Feminist criticism of Things Fall Apart did not begin appearing until the 1990s, but, when it arrived, it made a strong impact and opened the novel up to new interpretations. One of the more groundbreaking arguments is that of Canadian feminist critic Florence Stratton, who argues in Contemporary African Literature and the Politics of Gender (1994) that Achebe gives men cultural roles that were actually occupied by women in traditional Igbo culture. Biodun Jeyifo's "Okonkwo and His Mother" is an analysis of the gender politics of Things Fall Apart, and Rhonda Cobham, in "Problems of Gender and History in the Teaching of Things Fall Apart" (1990), argues that Things Fall Apart reinforces dominant male Christian views of traditional Igbo society.
For more than fifty years, Things Fall Apart has offered critics rich material for thought and reflection. Readers seeking in-depth overviews and samplings of criticism may wish to turn to several important essay collections about and guides to Achebe's work. Solomon O. Iyasere's Understanding "Things Fall Apart": Selected Essays and Criticism (1998) and Chinua Achebe: A Celebration (1990), edited by Kirsten Holst Petersen and Anna Rutherford, are both key collections. Isidore Okpewho's Chinua Achebe's "Things Fall Apart": A Casebook (2003) contains essays exploring the diverse issues raised by critics of the novel. Emerging Perspectives on Chinua Achebe (2004) is a two-volume set, edited by Ernest N. Emenyonu, that grew out of the twenty-fourth annual conference of the African Literature Association; it is quite comprehensive and covers all of Achebe's works to date, with essays by scholars from Africa, Europe, and Canada. The Chinua Achebe Encyclopedia (2003), edited by M. Keith Booker, is a comprehensive guide to Achebe's life and writings and includes descriptions of major characters, historical places, and critical responses to Achebe's work. David Whittaker and Mpalive-Hangson Msiska's Chinua Achebe's "Things Fall Apart" (2007) provides a detailed chapter on the history of criticism of the novel, as does Ode Ogede's Achebe's "Things Fall Apart": A Reader's Guide (2007). Booker's The African Novel in English (1998) provides substantial historical and contextual background on African literature and contains a chapter dedicated to Things Fall Apart. The most comprehensive biography on Achebe to date is Ezenwa-Ohaeto's Chinua Achebe: A Biography (1997).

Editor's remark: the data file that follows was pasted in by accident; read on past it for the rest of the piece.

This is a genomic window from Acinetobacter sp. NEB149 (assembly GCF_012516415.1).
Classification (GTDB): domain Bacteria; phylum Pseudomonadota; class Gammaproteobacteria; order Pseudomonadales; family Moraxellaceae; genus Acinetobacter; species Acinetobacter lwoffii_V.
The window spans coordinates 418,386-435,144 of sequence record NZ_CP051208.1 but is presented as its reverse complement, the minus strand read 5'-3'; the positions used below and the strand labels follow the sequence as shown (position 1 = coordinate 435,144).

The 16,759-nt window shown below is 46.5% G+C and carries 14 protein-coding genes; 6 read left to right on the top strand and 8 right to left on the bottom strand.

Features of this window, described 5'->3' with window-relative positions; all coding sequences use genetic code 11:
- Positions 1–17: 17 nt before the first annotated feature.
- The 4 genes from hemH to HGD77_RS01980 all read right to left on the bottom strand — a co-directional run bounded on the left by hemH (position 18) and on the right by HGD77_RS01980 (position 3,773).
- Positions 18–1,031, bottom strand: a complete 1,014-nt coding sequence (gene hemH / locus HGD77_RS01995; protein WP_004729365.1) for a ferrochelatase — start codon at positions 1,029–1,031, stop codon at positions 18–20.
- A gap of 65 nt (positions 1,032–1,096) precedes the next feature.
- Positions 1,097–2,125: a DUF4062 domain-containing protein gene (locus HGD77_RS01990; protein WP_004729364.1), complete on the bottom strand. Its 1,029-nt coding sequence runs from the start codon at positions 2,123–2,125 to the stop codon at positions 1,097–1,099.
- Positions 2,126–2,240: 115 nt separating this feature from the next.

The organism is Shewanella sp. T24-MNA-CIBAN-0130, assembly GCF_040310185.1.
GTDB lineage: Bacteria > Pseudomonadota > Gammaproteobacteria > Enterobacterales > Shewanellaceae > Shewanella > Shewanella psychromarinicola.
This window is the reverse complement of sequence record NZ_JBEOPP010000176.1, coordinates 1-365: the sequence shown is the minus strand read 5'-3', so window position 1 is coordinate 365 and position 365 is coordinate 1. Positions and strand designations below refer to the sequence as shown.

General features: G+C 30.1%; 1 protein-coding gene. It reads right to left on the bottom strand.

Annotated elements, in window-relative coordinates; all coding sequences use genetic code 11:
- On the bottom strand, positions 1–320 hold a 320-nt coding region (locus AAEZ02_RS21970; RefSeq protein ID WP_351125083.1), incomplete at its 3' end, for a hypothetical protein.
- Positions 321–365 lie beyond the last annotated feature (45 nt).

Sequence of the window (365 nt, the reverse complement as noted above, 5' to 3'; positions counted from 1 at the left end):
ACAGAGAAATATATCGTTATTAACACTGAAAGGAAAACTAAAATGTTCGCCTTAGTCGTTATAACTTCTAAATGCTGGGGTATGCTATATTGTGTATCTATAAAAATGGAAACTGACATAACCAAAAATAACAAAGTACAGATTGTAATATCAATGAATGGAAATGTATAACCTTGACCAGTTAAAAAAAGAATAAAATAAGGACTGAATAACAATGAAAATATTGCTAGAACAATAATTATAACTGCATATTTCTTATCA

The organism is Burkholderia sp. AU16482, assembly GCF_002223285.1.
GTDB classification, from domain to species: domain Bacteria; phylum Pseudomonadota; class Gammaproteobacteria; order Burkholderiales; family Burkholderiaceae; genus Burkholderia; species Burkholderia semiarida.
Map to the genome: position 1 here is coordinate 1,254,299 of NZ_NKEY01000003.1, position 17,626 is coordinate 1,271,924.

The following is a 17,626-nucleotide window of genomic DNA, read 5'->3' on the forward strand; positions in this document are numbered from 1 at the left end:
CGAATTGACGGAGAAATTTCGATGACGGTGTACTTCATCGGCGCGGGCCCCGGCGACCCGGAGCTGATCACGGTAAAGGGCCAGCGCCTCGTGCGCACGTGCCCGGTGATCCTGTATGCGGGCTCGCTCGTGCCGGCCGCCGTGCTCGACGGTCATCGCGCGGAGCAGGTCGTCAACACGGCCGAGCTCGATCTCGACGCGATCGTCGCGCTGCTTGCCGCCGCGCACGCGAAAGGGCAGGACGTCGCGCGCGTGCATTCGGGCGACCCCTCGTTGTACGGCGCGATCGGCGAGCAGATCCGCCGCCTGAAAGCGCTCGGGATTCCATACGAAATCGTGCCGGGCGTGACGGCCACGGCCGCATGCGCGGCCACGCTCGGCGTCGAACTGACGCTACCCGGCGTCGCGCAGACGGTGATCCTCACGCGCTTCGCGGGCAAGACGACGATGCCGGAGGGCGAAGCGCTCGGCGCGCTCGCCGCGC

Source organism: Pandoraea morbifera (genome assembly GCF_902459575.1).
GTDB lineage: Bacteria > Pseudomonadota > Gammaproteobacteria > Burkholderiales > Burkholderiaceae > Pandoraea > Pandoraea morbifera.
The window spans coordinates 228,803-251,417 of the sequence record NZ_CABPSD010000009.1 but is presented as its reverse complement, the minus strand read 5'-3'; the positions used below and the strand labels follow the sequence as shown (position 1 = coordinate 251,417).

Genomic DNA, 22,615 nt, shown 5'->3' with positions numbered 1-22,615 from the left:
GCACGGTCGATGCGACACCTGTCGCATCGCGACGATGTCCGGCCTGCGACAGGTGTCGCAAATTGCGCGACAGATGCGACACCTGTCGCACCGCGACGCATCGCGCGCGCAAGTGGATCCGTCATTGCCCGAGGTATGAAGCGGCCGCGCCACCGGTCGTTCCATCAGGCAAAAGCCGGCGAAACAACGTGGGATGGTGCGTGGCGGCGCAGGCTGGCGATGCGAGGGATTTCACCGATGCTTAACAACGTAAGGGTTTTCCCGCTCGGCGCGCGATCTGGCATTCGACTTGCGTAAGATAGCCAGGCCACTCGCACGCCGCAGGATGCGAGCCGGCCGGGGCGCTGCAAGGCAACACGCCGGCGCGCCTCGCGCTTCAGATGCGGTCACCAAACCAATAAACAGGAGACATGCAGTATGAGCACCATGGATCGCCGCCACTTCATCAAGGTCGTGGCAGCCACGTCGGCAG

Over the span of his long and productive career, Achebe helped create what is now known as the modern African novel and contributed to the development of African literary criticism. His influence on other African writers cannot be stressed enough. In addition to providing African writers with a new model, Achebe also helped promote African literature. In 1962 Achebe became the first series editor of the Heinemann African Writers Series, which has been one of the most important publishing venues for African literature. According to Achebe, the series' launch "was like the umpires' signal for which African writers had been waiting on the starting line" (Home and Exile 51).
When Things Fall Apart was published, Achebe gave Africans their own story in print. As he told Conjunctions in 1991:
The popularity of Things Fall Apart in my own society can be explained simply, because my people are seeing themselves virtually for the first time in the story. The story of our position in the world had been told by others. But somehow that story was not anything like the way it seemed to us from where we stood. So this was the first time we were seeing ourselves, as autonomous individuals, rather than half-people, or as Conrad would say, `rudimentary souls.' (para. 90)
Just as Things Fall Apart made a large impact on Africans, it has also proven to be popular among international audiences. It is one of those rare novels that can be read and reread from many different perspectives and continues to generate many diverse interpretations. It continues to endure as an international classic.
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Adichie, Chimamanda Ngozi. Interview by Daria Tunca. The Chimamanda Ngozi Adichie Website. 27 Jan. 2005. 3 Feb. 2010. http://www.l3.ulg.ac.be/adichie.